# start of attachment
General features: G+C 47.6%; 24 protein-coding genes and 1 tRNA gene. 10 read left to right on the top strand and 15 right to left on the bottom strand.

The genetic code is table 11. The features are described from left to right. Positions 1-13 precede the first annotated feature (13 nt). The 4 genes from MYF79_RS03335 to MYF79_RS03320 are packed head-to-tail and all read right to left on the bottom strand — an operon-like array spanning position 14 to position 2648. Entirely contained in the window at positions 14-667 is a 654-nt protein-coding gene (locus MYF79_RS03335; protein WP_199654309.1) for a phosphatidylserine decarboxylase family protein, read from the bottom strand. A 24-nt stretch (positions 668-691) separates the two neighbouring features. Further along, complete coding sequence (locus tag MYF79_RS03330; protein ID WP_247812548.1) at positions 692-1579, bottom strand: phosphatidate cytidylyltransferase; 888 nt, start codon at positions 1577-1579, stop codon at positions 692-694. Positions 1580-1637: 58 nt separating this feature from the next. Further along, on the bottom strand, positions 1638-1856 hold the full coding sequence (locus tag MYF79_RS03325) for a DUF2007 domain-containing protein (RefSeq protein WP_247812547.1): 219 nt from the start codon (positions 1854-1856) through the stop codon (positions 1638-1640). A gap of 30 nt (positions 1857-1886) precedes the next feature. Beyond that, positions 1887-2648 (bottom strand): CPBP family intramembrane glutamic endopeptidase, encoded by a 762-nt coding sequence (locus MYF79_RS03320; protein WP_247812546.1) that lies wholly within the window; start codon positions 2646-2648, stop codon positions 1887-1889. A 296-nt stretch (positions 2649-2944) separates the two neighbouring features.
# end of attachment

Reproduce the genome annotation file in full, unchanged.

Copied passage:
General features: G+C 47.6%; 24 protein-coding genes and 1 tRNA gene. 10 read left to right on the top strand and 15 right to left on the bottom strand.

The genetic code is table 11. The features are described from left to right. Positions 1-13 precede the first annotated feature (13 nt). The 4 genes from MYF79_RS03335 to MYF79_RS03320 are packed head-to-tail and all read right to left on the bottom strand — an operon-like array spanning position 14 to position 2648. Entirely contained in the window at positions 14-667 is a 654-nt protein-coding gene (locus MYF79_RS03335; protein WP_199654309.1) for a phosphatidylserine decarboxylase family protein, read from the bottom strand. A 24-nt stretch (positions 668-691) separates the two neighbouring features. Further along, complete coding sequence (locus tag MYF79_RS03330; protein ID WP_247812548.1) at positions 692-1579, bottom strand: phosphatidate cytidylyltransferase; 888 nt, start codon at positions 1577-1579, stop codon at positions 692-694. Positions 1580-1637: 58 nt separating this feature from the next. Further along, on the bottom strand, positions 1638-1856 hold the full coding sequence (locus tag MYF79_RS03325) for a DUF2007 domain-containing protein (RefSeq protein WP_247812547.1): 219 nt from the start codon (positions 1854-1856) through the stop codon (positions 1638-1640). A gap of 30 nt (positions 1857-1886) precedes the next feature. Beyond that, positions 1887-2648 (bottom strand): CPBP family intramembrane glutamic endopeptidase, encoded by a 762-nt coding sequence (locus MYF79_RS03320; protein WP_247812546.1) that lies wholly within the window; start codon positions 2646-2648, stop codon positions 1887-1889. A 296-nt stretch (positions 2649-2944) separates the two neighbouring features.